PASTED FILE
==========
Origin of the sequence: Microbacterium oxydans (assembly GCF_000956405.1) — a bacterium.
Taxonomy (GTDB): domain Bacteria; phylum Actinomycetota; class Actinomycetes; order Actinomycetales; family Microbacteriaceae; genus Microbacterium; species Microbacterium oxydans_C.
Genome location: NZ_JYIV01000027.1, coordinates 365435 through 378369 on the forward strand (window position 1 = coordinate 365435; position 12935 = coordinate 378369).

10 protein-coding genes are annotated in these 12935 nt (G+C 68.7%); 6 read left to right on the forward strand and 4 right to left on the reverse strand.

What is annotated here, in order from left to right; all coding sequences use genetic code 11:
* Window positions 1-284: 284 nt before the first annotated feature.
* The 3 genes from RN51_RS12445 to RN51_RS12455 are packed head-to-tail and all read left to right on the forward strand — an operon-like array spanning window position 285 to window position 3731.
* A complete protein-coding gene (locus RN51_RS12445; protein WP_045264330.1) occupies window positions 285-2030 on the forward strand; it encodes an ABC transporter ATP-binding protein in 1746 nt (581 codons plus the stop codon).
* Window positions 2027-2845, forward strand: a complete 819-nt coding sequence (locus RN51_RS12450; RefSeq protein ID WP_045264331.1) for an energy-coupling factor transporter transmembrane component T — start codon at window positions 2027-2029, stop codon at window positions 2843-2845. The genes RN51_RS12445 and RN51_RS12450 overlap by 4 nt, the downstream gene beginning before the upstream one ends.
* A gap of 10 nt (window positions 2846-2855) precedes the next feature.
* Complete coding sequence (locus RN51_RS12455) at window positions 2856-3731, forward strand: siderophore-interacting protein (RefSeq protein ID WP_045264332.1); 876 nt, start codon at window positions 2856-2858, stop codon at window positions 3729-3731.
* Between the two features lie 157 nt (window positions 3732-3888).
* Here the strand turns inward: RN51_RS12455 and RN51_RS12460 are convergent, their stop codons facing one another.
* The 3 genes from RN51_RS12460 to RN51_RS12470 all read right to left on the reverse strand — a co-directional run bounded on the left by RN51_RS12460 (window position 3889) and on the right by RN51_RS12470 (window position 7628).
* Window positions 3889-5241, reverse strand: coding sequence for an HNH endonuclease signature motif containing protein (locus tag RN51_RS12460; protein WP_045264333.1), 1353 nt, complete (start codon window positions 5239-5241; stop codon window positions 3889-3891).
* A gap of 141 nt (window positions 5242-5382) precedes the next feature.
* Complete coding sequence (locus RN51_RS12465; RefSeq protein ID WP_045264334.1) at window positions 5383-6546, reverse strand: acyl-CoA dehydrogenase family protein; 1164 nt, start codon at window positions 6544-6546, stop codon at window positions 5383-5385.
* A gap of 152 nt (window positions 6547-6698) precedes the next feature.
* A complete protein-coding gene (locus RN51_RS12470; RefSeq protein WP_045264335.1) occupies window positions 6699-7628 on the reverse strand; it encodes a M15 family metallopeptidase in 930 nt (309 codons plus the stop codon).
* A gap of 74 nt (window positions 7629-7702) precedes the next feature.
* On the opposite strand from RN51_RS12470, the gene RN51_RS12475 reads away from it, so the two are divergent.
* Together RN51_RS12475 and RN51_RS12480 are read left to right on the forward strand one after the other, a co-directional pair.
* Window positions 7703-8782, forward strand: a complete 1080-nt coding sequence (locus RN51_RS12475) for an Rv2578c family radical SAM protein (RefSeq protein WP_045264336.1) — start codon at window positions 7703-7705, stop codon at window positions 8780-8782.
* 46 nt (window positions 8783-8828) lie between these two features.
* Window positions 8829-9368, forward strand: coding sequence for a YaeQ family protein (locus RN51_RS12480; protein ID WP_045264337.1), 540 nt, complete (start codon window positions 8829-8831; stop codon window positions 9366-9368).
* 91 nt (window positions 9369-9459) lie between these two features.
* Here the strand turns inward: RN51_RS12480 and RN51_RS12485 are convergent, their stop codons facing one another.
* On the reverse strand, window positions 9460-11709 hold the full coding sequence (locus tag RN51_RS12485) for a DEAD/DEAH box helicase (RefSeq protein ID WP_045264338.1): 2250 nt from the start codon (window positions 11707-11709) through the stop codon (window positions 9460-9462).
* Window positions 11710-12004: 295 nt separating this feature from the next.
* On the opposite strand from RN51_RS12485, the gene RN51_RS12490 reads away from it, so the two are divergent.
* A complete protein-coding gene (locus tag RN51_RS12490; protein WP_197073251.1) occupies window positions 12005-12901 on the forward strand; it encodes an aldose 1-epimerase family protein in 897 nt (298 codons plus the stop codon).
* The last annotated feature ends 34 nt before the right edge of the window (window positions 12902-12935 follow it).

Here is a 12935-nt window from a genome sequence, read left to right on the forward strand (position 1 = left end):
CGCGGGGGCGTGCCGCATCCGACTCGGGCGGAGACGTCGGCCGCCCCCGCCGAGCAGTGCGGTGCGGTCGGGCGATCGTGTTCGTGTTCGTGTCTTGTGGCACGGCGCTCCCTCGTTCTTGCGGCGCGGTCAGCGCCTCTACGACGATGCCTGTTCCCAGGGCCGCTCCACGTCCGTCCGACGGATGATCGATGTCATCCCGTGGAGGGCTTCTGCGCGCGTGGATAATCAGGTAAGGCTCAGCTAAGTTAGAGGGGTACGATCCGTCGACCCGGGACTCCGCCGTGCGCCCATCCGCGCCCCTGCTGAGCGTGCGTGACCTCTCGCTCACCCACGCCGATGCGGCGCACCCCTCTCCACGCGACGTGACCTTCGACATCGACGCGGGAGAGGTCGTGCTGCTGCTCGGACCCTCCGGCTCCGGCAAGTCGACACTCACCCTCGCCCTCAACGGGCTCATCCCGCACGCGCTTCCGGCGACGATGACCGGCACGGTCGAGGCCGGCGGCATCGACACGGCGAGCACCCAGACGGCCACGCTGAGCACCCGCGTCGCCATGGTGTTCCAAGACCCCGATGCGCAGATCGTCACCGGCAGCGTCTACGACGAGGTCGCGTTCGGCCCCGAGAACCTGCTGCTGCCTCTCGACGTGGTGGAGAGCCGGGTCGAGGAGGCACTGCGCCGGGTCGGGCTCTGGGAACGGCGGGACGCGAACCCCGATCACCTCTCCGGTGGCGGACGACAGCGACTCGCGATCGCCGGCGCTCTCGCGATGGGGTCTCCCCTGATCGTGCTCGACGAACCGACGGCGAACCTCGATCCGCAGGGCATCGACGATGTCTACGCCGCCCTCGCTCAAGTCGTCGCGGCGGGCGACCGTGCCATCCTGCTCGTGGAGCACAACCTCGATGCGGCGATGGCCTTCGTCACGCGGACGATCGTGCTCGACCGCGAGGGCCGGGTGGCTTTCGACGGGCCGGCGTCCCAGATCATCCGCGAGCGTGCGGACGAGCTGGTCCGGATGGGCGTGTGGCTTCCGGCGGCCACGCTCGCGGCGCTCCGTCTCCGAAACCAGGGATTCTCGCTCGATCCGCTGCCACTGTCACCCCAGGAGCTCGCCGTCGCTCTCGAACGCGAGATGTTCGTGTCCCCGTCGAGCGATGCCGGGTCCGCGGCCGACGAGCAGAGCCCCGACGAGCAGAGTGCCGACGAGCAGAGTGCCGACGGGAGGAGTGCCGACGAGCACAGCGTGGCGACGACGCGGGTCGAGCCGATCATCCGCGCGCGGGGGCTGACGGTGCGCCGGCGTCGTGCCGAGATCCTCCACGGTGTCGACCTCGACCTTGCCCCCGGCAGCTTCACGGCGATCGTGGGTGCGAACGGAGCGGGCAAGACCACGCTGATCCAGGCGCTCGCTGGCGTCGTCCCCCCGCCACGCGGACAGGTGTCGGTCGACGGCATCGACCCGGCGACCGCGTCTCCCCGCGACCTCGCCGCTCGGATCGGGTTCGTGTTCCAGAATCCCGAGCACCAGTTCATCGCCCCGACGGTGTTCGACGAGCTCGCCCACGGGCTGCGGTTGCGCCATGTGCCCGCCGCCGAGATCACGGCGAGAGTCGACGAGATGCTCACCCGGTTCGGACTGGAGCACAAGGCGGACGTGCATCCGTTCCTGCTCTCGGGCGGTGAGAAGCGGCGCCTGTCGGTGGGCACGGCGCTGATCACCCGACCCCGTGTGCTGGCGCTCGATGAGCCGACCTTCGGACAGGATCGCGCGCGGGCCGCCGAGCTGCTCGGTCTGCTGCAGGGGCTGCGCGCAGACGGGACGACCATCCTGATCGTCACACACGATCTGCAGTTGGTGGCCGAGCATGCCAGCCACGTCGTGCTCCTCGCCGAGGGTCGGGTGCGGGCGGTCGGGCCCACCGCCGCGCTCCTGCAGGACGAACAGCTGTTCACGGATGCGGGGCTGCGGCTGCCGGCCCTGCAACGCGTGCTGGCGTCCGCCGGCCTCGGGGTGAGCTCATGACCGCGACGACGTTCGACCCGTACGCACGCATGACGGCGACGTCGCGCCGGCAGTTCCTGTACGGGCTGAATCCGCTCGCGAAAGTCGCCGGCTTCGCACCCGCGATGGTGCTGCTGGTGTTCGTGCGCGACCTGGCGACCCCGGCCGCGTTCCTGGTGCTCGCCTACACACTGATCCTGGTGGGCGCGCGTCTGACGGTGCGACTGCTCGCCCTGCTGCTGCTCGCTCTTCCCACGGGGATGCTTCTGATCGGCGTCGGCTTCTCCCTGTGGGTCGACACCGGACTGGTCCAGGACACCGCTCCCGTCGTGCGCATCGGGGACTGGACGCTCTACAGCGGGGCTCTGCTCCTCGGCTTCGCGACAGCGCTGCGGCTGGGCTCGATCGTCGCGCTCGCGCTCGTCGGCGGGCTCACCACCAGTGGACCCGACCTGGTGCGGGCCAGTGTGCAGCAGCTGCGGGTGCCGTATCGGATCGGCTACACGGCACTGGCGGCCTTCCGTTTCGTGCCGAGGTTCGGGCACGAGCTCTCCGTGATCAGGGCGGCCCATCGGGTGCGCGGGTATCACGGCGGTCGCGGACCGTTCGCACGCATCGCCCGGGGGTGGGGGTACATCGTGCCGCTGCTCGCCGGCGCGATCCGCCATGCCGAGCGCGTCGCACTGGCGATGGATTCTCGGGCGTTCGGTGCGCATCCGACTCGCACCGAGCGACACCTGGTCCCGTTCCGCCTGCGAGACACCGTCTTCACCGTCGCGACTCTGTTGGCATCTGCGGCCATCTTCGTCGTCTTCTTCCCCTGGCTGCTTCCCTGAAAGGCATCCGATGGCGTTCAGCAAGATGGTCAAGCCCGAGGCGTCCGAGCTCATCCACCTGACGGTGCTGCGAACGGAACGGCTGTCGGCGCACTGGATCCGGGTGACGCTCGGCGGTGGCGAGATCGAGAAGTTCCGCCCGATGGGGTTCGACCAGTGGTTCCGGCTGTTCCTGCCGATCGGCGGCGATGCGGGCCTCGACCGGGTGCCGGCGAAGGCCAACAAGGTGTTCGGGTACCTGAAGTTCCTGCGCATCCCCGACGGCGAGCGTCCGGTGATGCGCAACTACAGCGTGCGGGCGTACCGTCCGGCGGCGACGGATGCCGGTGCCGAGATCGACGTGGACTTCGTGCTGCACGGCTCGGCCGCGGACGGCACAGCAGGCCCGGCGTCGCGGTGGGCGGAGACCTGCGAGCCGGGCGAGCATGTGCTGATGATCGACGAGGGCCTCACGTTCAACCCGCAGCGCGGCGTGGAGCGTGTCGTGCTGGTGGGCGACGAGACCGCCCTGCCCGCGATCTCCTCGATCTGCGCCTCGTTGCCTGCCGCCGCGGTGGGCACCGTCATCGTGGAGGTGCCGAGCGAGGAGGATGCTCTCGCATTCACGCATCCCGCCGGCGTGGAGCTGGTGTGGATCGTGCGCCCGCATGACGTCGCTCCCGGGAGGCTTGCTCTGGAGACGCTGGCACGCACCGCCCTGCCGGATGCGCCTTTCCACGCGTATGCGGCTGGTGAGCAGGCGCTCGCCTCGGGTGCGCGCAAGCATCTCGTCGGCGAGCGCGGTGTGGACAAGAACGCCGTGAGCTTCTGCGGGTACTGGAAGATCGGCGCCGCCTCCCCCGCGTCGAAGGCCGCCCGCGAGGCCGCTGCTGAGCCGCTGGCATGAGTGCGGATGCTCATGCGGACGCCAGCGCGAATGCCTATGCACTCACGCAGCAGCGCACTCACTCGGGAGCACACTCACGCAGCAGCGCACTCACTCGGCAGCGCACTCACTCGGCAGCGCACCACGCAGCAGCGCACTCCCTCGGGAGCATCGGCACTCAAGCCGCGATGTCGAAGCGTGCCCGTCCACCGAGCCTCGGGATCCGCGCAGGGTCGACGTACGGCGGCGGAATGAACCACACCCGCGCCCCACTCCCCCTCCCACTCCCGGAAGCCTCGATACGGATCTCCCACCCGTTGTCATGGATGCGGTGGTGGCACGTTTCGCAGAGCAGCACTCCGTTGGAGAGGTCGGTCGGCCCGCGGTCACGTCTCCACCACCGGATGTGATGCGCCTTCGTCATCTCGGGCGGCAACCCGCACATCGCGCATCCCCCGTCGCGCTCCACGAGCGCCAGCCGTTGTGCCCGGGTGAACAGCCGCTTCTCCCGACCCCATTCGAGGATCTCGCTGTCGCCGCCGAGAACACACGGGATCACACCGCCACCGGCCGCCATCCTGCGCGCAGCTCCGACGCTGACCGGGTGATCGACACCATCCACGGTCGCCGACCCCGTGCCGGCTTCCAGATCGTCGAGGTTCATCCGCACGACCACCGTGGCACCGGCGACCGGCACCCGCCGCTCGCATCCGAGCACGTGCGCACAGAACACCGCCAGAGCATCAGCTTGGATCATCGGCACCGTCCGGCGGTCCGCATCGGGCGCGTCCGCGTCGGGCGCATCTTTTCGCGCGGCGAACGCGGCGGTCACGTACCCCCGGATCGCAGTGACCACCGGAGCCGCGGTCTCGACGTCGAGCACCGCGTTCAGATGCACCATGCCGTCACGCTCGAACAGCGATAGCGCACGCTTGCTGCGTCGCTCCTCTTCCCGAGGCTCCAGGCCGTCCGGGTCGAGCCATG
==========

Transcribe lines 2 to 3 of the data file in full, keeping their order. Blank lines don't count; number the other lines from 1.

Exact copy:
Taxonomy (GTDB): domain Bacteria; phylum Actinomycetota; class Actinomycetes; order Actinomycetales; family Microbacteriaceae; genus Microbacterium; species Microbacterium oxydans_C.
Genome location: NZ_JYIV01000027.1, coordinates 365435 through 378369 on the forward strand (window position 1 = coordinate 365435; position 12935 = coordinate 378369).